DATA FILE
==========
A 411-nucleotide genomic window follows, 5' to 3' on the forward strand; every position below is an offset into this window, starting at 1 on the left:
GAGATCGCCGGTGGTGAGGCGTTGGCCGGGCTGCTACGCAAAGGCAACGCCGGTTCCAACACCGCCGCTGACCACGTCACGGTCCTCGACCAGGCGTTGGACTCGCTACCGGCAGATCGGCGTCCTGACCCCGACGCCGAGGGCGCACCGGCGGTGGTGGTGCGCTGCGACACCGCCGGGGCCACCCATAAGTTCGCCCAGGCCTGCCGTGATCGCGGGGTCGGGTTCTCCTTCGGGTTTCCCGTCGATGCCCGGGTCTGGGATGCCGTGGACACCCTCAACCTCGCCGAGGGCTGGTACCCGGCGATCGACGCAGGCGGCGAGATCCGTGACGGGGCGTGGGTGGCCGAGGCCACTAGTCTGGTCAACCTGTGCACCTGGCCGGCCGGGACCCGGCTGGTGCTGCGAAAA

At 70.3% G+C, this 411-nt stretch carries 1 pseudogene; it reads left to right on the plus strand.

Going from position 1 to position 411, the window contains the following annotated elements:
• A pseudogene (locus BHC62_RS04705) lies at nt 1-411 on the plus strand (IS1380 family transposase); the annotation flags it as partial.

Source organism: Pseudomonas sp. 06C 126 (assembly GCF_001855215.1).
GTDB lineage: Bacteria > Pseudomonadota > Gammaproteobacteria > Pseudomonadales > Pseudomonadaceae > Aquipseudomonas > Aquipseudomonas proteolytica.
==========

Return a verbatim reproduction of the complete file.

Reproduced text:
A 411-nucleotide genomic window follows, 5' to 3' on the forward strand; every position below is an offset into this window, starting at 1 on the left:
GAGATCGCCGGTGGTGAGGCGTTGGCCGGGCTGCTACGCAAAGGCAACGCCGGTTCCAACACCGCCGCTGACCACGTCACGGTCCTCGACCAGGCGTTGGACTCGCTACCGGCAGATCGGCGTCCTGACCCCGACGCCGAGGGCGCACCGGCGGTGGTGGTGCGCTGCGACACCGCCGGGGCCACCCATAAGTTCGCCCAGGCCTGCCGTGATCGCGGGGTCGGGTTCTCCTTCGGGTTTCCCGTCGATGCCCGGGTCTGGGATGCCGTGGACACCCTCAACCTCGCCGAGGGCTGGTACCCGGCGATCGACGCAGGCGGCGAGATCCGTGACGGGGCGTGGGTGGCCGAGGCCACTAGTCTGGTCAACCTGTGCACCTGGCCGGCCGGGACCCGGCTGGTGCTGCGAAAA

At 70.3% G+C, this 411-nt stretch carries 1 pseudogene; it reads left to right on the plus strand.

Going from position 1 to position 411, the window contains the following annotated elements:
• A pseudogene (locus BHC62_RS04705) lies at nt 1-411 on the plus strand (IS1380 family transposase); the annotation flags it as partial.

Source organism: Pseudomonas sp. 06C 126 (assembly GCF_001855215.1).
GTDB lineage: Bacteria > Pseudomonadota > Gammaproteobacteria > Pseudomonadales > Pseudomonadaceae > Aquipseudomonas > Aquipseudomonas proteolytica.